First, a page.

What are these tools?
LS Cadencer is ment for auto-spacing / LS Cadenculator is a tool for measuring exisiting fonts and build personal spacing tables to be used for spacing with LS Cadencer.
Is there a test version for these tools?
Unfortunately not, we try to provide as many information as possible to show you how it works.
I am working on an experimental sans serif typeface, do these tools help with the spacing?
The tools are mainly made for auto-spacing classical serif and sans typefaces. We can not guarantee that it works properly with experimental fonts.
What about other scripts than Latin, for example Cyrillic or Greek?
Although the tools were only intensively tested with Latin fonts, other scripts should work as well, as long as you can define the glyphs left and right sides as an extrem or a stem. (Take a look at the illustration of the sidedefinitions on the main page) If you have a certain script in mind, please get in contact with us, we can have a look at it and give you feedback.
How do I install the tools?
Double click the files - usually there should be a dialog, which asks if you want to install the tools. After installation: In RoboFont you will find them both in the Extensions Menue. In Glyphs: LS Cadencer can be found/opened under menu – VIEW > LS Cadencer show (the tool for auto-spacing) LS Cadenculator can be found under EDIT > LS Cadenculator (the tool is ment for measuring existing fonts and building personal spacing tables)
I think the tools did not install properly? I can't find them in the menue.
Look at the output/macro-window if there are any tracebacks please report them, but first try the following:
there could be a traceback like "/Library/Python/2.7/site-packages/robofab/objects/objectsBase.py" Then you need to download the newest version of the objectsGS.py (https://github.com/schriftgestalt/Glyphs-Scripts/blob/master/objectsGS.py) and replace it in your glyphs script folder.
Sometimes it is necessary to reinstall Modules like Vanilla, RoboFab and FontTools, which have been installed via GlyphsApp Preferences (Addons/Modules). Go to the python folder on your computer (Library/Python/...) and remove these folders (Vanilla, RoboFab and FontTools). Then simply reinstall the modules via GlyphsApp Preferences.
Traceback (most recent call last): ImportError: No module named drawBot
Please install the drawBot Extension via RoboFont Mechanic or from github.
I think I need DrawBot to get the tools running?
The tools (actually only one of them: LS Cadenculator) make use of DrawBot - usually the FontEditors support that already on default. Look at the output/macro-window if there are any tracebacks about DrawBot. If so then search the internet for it and install the extension/plugin.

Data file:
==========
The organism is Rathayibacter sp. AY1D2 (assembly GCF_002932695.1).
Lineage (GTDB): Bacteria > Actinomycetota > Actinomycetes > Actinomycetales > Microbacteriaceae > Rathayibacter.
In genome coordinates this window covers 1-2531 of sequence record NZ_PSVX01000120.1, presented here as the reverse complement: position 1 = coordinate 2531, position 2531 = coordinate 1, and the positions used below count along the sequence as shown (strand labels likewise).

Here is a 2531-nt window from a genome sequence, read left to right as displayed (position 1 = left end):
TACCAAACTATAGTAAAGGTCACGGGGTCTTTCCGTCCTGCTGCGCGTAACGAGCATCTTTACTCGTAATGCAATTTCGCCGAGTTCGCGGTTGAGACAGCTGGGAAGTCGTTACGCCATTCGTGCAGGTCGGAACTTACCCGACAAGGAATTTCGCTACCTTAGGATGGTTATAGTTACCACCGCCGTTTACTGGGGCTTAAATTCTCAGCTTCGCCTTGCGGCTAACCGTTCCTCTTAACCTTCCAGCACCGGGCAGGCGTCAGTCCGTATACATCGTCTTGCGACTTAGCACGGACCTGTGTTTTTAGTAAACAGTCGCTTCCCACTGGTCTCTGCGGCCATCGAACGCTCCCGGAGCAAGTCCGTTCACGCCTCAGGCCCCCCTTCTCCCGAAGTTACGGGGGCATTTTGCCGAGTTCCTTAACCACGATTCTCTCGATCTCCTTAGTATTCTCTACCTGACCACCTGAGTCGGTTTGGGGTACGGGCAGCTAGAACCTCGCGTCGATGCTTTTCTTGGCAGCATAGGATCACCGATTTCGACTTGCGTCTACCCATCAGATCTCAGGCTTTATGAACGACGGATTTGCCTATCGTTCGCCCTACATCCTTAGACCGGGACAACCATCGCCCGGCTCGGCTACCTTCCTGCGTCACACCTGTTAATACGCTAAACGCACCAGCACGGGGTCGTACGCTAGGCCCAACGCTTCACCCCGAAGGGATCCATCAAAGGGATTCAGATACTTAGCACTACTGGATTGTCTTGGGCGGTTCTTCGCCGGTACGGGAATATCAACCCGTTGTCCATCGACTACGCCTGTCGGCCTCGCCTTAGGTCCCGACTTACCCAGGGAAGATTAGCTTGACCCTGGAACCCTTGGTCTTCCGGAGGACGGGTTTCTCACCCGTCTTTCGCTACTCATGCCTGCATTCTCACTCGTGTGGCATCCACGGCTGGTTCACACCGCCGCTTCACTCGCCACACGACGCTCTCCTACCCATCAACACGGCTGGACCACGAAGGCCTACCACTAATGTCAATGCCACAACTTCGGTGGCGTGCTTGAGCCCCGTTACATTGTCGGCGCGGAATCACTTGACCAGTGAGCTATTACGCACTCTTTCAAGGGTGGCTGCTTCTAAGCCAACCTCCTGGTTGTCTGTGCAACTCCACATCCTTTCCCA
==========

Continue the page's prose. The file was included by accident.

I installed the tools? But how do I start with LS Cadencer (the tool for auto-spacing)?
I would start by using a regular/roman weight of a classical serif font with LS Cadencer. Open the tool and the font. You can select upper-/lowercase-letters in your FontEditor and set the sidebearings to zero (ADD-ONs in the Tool) if you like. Then Select "Renaissance Roman" (spacing table/CUST) from the pop-up menu. Open the m glyph, as if you would want to edit the outline. There is a red line - a so called Beam. You can adjust the vertical Beam-Position from the UI in LS Cadencer. It always has to cut the vertical stems. So simply place it vertically in the middle of the height of the m. Then jump to glyph f - there is a green line on the right side of the glyph. Adjust it from the UI, so that it meets the crossbar of f. After that check the glyph g - there is a Beam (blue line) on the left - by adjusting this from the UI you can see how the left sidebearing (visualized by the grid) will behave. Finally "apply auto-spacing" - Done! Check the outcome.
Why is Grid-steps set to 32 as default?
This value is the most appropriate value for a regular weight. With bolder or lighter weights (for display sizes for example) one will need to adjust the value to change the width of the grid.
I did the first test - what's next?
In order to gain a better understanding: I would simply use LS Cadencer again. Open another weight of a classical serif font and adjust the grid-steps to a higher value. You can see the outcome of calculated units change - as well as the grid when you open up the m glyph. Then you can do the same like described before and "apply auto-spacing" and check the outcome. You can play around with options in the UI of the tool as well to get a grip on the tools in general. Of course you can try other typefaces with other spacing tables like Grotesk (Futura) or Humanistic Sans (Lucida Sans). I would always start with a regular weight. After playing around you will understand better how the tools work.
I did some tests, but why are only upper- and lowercase letters spaced by LS Cadencer?
The tool expects some effort of the user as well. The user gets a solid basis to exhaust the full power of the tools. One has to extend/modify spacing tables for example by adding glyphs to the existing spacing tables (CUSTs) or to build a group spacing file which can be used to readjust accented glyphs as a second step after auto-spacing the basic glyph set. For extending existing spacing tables or building new ones for other types of fonts there is the second tool: LS Cadenculator.